Caring for severely injured soldiers during nine tours of duty in Iraq and Afghanistan takes its toll.
During one harrowing medical transport flight, retired Major Rodger Rodriguez, a senior Air Force flight nurse, recalls his aircraft being shot at as medics left the ground. He was so stressed that he was diagnosed with post-traumatic stress disorder. He sought help, was relieved of his duties, and then retired from military service. Professional caregivers like Rodriguez who work with traumatized people experience cumulative emotional strain, known as secondary or vicarious trauma, or compassion fatigue.
Rodriguez shared his personal story at a recent workshop that was held simultaneously at WilmU’s New Castle and Dover campuses and led by the College of Social and Behavioral Sciences. Corporal Lloyd “Mike” McCann, a Delaware State Police trooper who was shot in the line of duty, joined him. McCann, who returned fire and killed the suspect during one incident, related how law enforcement officers often face secondary trauma multiple times per shift as they respond to high-stress incidents and need to make split-second, life-and-death decisions.
Rodriguez and McCann were part of a panel of professionals from various fields who spoke after a screening of the award-winning documentary “Portraits of Professional CAREgivers: Their Passion, Their Pain,” which features child protective workers, nurses, medics, police officers and counselors who face compassion fatigue while performing their duties. The powerful film hit home with the audience of more than 200 attendees who described it as thought-provoking and moving. It also served as an excellent platform for the workshop.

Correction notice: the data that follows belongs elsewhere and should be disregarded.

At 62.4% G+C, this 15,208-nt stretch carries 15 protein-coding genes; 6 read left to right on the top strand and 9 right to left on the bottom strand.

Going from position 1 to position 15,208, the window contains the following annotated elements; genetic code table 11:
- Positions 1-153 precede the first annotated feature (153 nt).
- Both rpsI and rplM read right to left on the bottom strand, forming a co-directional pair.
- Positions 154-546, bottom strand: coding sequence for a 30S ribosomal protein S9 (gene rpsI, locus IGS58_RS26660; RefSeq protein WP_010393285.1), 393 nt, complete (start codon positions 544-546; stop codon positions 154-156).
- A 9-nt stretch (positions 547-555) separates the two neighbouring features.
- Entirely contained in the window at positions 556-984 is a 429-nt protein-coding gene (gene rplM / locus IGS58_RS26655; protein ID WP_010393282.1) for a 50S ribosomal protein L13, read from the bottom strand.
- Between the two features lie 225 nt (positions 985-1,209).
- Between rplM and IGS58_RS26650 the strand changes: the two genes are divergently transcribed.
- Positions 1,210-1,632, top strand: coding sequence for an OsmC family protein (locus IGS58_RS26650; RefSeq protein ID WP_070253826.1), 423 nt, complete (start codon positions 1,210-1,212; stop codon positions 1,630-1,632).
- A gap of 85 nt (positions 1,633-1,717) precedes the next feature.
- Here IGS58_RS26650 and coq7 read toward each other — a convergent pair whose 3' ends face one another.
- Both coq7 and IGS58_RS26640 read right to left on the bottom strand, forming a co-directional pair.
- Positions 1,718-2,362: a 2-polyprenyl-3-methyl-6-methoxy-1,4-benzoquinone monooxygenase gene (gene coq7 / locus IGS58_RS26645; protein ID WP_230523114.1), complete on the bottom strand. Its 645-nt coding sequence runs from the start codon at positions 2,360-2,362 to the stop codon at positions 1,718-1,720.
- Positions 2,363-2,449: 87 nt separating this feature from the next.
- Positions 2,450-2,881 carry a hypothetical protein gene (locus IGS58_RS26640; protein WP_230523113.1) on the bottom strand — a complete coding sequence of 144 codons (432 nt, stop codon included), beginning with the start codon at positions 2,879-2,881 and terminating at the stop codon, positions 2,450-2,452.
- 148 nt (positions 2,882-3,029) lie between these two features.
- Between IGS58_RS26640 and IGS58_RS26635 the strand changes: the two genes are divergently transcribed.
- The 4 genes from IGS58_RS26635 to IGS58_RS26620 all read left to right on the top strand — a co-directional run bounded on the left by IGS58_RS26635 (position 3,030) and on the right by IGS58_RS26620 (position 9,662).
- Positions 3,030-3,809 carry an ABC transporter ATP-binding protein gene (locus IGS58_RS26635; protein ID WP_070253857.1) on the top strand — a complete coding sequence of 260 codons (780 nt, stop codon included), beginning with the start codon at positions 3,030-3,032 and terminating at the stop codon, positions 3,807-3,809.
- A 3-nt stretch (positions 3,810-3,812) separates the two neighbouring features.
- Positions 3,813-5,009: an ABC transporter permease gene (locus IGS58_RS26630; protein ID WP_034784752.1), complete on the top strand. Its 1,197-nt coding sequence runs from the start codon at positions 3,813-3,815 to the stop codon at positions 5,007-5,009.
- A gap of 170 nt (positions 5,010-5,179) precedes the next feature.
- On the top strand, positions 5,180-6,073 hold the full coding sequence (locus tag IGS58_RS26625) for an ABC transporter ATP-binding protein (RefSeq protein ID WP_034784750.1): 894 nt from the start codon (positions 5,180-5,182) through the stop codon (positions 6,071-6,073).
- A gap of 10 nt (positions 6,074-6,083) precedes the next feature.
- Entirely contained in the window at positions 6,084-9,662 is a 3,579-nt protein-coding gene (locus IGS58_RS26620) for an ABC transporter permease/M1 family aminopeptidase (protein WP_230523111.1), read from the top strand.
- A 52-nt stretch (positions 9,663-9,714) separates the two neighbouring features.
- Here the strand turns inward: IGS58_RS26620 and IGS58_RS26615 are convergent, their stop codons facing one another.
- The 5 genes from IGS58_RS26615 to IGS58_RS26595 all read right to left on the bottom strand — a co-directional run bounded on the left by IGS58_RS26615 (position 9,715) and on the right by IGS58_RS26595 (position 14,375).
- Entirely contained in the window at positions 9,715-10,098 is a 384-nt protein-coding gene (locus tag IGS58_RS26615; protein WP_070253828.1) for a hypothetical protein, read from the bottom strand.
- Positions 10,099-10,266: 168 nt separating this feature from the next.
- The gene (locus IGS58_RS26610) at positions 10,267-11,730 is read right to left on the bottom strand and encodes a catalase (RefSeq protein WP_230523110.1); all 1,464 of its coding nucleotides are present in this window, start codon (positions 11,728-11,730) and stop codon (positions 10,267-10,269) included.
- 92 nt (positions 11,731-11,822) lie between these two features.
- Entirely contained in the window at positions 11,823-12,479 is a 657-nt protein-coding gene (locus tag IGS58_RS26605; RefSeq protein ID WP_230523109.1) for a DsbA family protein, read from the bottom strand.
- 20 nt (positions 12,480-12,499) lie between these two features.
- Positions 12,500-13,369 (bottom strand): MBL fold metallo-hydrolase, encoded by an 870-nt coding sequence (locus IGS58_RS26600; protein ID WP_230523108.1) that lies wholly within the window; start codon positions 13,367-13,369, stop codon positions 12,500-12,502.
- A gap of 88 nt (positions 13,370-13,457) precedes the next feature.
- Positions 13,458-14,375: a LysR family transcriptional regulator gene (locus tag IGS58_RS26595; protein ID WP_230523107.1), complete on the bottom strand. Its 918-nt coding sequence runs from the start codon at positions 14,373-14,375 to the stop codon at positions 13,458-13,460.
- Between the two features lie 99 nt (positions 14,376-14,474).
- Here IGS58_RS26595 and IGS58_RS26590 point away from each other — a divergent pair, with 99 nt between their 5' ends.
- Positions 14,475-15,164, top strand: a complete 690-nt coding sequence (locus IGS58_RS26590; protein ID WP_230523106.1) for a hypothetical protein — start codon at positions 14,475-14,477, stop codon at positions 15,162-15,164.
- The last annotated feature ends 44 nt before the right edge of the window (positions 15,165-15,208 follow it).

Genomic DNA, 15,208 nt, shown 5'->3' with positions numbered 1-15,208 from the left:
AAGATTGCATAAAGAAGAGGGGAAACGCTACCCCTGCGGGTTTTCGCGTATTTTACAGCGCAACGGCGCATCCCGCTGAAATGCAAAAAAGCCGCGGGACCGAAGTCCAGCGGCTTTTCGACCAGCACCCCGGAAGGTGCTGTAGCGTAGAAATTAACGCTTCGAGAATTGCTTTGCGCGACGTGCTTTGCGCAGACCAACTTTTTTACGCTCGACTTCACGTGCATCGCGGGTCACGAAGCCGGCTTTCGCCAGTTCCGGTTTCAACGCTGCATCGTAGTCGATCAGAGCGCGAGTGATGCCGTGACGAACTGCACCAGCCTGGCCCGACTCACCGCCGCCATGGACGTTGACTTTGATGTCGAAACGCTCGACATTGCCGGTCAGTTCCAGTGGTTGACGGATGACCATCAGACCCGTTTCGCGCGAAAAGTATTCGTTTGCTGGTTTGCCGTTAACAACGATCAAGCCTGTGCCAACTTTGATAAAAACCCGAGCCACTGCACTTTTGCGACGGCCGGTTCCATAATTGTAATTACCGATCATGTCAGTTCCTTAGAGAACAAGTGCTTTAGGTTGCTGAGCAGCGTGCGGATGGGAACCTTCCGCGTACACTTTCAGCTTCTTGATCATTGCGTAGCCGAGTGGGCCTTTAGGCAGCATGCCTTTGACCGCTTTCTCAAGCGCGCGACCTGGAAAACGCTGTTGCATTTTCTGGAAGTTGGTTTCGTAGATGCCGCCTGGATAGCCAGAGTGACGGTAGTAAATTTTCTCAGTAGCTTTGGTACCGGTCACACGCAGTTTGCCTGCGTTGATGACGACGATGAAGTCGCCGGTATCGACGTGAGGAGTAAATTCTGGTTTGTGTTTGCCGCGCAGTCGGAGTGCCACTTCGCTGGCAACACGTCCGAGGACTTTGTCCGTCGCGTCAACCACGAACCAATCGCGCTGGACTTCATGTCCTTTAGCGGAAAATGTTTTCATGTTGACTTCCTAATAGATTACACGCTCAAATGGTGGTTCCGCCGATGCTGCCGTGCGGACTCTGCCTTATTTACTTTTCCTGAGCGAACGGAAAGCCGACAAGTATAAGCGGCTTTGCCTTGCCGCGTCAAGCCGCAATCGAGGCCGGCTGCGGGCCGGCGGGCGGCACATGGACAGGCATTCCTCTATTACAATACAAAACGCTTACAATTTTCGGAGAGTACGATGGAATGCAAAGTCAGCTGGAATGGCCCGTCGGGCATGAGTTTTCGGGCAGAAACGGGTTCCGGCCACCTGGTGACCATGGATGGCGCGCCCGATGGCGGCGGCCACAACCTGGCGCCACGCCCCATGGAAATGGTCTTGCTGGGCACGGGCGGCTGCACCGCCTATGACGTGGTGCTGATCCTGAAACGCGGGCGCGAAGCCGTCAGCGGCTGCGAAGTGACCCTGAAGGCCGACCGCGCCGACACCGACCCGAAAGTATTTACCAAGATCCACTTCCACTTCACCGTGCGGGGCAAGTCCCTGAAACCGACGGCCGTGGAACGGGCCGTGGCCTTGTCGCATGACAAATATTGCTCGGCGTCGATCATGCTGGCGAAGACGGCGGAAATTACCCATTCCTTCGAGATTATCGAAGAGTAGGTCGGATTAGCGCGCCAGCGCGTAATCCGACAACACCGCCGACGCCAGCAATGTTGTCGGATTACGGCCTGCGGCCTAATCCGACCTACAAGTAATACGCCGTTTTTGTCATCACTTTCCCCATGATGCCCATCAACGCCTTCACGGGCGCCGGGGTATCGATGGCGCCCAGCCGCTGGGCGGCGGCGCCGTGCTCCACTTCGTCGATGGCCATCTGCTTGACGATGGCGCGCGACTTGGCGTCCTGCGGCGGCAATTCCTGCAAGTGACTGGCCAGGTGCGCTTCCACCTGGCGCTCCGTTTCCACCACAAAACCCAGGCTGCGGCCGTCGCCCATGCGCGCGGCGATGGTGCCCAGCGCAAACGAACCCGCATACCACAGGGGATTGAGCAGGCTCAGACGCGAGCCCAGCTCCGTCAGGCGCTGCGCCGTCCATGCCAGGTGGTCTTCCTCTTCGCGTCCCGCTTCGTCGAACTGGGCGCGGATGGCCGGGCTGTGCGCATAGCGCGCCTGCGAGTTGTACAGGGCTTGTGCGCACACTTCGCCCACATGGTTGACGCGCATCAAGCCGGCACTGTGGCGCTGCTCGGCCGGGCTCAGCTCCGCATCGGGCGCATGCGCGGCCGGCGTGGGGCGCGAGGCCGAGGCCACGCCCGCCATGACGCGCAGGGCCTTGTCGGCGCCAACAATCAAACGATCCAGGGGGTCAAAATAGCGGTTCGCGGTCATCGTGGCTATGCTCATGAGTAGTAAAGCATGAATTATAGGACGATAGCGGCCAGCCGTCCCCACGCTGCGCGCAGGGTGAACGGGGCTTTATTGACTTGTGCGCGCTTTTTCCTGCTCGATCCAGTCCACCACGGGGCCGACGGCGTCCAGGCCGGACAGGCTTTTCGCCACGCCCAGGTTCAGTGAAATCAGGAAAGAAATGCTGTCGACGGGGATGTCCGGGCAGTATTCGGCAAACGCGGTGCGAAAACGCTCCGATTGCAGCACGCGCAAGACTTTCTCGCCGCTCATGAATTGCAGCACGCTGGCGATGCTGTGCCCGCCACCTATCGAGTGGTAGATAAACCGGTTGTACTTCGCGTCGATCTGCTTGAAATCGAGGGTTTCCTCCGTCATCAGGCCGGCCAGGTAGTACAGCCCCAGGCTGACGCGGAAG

Four WilmU faculty members rounded out the panel: Dr. Todd Grande, assistant professor in the Clinical Mental Health Counseling program; and adjunct instructors Timothy Cooper, Dr. Marc Richman and Mariann Kenville-Moore.
Richman, also the chief of Correctional Healthcare Services at the Delaware Department of Correction and a psychologist in private practice, and Kenville-Moore, a licensed clinical social worker and director of policy and advocacy for the Delaware Coalition against Domestic Violence, related their personal experiences with vicarious trauma. Richmond urged the audience to be aware of their own trauma and engage in self-care. According to Kenville-Moore, safe and supportive working environments that foster cultures of trust and understanding among caregiving professionals are needed.
Grande stressed to counselors and therapists the importance of healthy coping strategies and adequate supervision to address potential secondary trauma. Cooper, the director of Public Health’s Office of Preparedness, expressed concern about professionals who respond to community disasters and are exposed to vicarious trauma. His advice to audience members: “Provide great training for staff, educate your personnel, and create a culture where people feel they can seek help.”
Dr. Doris Lauckner, chair of WilmU’s Mental Health Counseling program, points to research that shows the negative effects of stress and trauma on physical and mental well-being. “Professionals may think they are immune to such stress, but they’re not,” she says. “It’s a topic that’s often unrecognized or addressed by caregivers or the places they train or work. We hope that the film and panel discussion shed light on this important topic and encourage professional caregivers to find ways of coping, healing and recovering from challenging work experiences.” WU